The most prominent feature in the captured C68 is the occurrence of a heptagon, which represents a new type of building unit for constructing cage-closed all-carbon architectures. In contrast to previously reported non-heptagonal fullerenes, heptafullerene contains a heptagon having about 10% more space than a hexagon, and this presumably delivers easier pass through of foreign atoms, such as helium or nitrogen, to produce endofullerenes for potential technical applications. Indeed, first-principle density functional theory (DFT) calculations (Supplementary Fig. S12; Supplementary Table S10 and Supplementary Methods) predict that the activation energy for a helium atom penetrating into a fullerene cage decreases dramatically from 225.1 kcal mol−1 for Ih-C60 to 128.4 kcal mol−1 for hepta-C68Cl6. This easier penetration of helium into hepta-C68Cl6 is also supported by mass spectrometric evidence (Supplementary Fig. S13). The heptagon is surrounded by four pentagons and three hexagons. One of the carbon atoms in the heptagon is shared by two adjacent pentagons and subsequently transformed from sp2- to sp3-hybridization to release the strain of the doubly fused pentagons. Of interest is the decreased π-orbital axis vector (POAV) angle34 of 6.0–10.4° (average 8.2°) at the fusions of the remaining two pairs of sp2-hybridized pentagon–heptagon junctions (Fig. 1b). These POAV angles are even smaller than those in the stable buckminsterfullerene Ih-C60 (11.64°), rendering heptafullerene a heptagon-related planarity. Such kinds of decreased POAV angle have also been seen in the recently reported C84Cl32 molecule, in which the POAV angles at the carbon atoms of the heptagon are in the range of 3.2–5.8° (average 5.2°)28. As the heptagon-related planarity facilitates strain relief in a curved surface of a cage, the existence of a heptagon may be expected to bring extra stabilization for the carbon cage involved. However, DFT calculations reveal substantial accommodation of the highest occupied molecular orbital electron densities around the cycloheptatriene-like ring of hepta-C68Cl6 (Supplementary Fig. S14; Supplementary Table S11 and Supplementary Methods), implying a readiness for electrophilic additions at the heptagon area. DFT calculations also suggest that the C–Cl bond pertaining to the cycloheptatriene-like ring of hepta-C68Cl6 is subject to nucleophilic substitution by taking advantage of local aromaticity of the 6-electron π-conjugated C7+ tropylium-like ring in the corresponding hepta-C68Cl5+ intermediate (Supplementary Fig. S15; Supplementary Table S12 and Supplementary Methods). Thus, the cycloheptatriene-like ring of hepta-C68Cl6 is a double-edged sword, conveying unique reactivity to this heptagon-incorporating fullerene derivative, making it subject to both electrophilic addition and nucleophilic substitution.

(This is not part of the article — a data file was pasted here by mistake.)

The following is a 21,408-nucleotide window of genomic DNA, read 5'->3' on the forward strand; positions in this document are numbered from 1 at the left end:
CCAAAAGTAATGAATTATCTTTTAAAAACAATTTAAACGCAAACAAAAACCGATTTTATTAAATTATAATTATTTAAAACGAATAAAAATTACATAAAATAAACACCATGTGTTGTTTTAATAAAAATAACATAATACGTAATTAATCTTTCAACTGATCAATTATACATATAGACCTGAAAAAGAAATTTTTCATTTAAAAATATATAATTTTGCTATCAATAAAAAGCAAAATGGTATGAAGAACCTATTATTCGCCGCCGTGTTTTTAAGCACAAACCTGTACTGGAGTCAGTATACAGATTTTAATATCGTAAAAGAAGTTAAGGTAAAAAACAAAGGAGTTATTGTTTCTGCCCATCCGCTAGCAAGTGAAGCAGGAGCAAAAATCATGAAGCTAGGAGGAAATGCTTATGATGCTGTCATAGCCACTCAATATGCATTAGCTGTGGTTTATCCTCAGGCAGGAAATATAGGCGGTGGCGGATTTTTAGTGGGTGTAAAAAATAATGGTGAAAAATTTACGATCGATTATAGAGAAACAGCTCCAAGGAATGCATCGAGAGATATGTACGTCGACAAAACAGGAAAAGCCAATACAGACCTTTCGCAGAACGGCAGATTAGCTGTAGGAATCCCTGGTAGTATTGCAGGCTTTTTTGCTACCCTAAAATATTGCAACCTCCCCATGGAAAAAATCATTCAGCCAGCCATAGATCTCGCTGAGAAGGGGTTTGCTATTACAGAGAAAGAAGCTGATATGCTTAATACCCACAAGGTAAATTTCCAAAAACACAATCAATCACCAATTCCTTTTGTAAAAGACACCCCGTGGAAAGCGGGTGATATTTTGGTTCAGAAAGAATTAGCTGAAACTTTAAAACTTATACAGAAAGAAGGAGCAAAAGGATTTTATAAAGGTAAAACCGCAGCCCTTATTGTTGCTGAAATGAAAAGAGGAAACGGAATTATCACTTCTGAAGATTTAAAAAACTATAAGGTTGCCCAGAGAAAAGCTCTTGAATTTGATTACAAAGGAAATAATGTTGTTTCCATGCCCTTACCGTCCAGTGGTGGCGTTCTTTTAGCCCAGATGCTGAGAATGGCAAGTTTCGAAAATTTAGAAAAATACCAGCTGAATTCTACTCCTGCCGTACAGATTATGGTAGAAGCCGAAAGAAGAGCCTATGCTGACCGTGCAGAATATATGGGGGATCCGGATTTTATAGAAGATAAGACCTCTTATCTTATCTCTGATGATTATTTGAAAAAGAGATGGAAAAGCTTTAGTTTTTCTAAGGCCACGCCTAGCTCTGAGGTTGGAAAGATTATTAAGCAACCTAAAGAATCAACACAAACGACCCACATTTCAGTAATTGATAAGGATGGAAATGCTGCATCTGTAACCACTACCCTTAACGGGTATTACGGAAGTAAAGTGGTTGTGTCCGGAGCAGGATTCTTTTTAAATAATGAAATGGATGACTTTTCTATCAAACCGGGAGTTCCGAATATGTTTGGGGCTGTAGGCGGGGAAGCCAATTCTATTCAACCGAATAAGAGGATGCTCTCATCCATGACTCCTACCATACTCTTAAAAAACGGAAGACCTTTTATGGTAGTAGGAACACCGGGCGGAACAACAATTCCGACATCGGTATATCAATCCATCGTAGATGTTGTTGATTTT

Theoretical studies predict that the hepta-C68 has an energy comparable to that of the most stable isomers of classical C68 that lack a heptagon. At room temperature, the hepta-C68 is the third most stable of the C68 isomers, with an energy ~2.5 kcal mol−1 higher than the most stable one. At a temperature above 2,100 K, however, the heptagon-incorporating C68 becomes the most abundant species as entropic factors have a decisive role in their relative Gibbs free energies and relative concentrations/abundances (Supplementary Tables S8 and S9). In agreement with this prediction about the temperature-dependent stability, several theoretical studies have suggested the prevalence of heptagons in the world of the cage-closed all-carbon allotropes11,12,13,14,15,16,17,18,19,20,21,23,24,25,26,35,36. Experimental corroboration of such a prevalence of heptagons heavily depends on the in situ capture of heptafullerene in the carbon clustering venue for the growth of the whole family of fullerenes. However, the previously reported heptafullerene derivatives (hepta-C58F18 and hepta-C84Cl32) were synthesized by an off-line top-down method through chemical detachment of a C2 unit from a stable fullerene (C60 or C86)27,28. This top-down approach is similar to the so-called open-cage method in which the hexagons/pentagons of fullerene cages (typically C60) are modified to give so-called open-cage fullerenes containing rings with twelve-, sixteen-, or eighteen-membered-rings and beyond37,38,39. By fluorination of C60 at 550 °C, therefore, it is not surprising that two carbon atoms at a hexagon–pentagon fusion of C60 have been removed to form stable derivatives of heptafullerene, C58F18 or C58F17CF3 (ref. 27). Very recently, the chlorinated heptafullerene C84Cl32 has also been synthesized from C86 by chlorination at 250 °C (ref. 28). These cases, however, are inappropriate for establishing the survival of bare heptafullerenes in a bottom-up clustering process during growth of the whole fullerene family.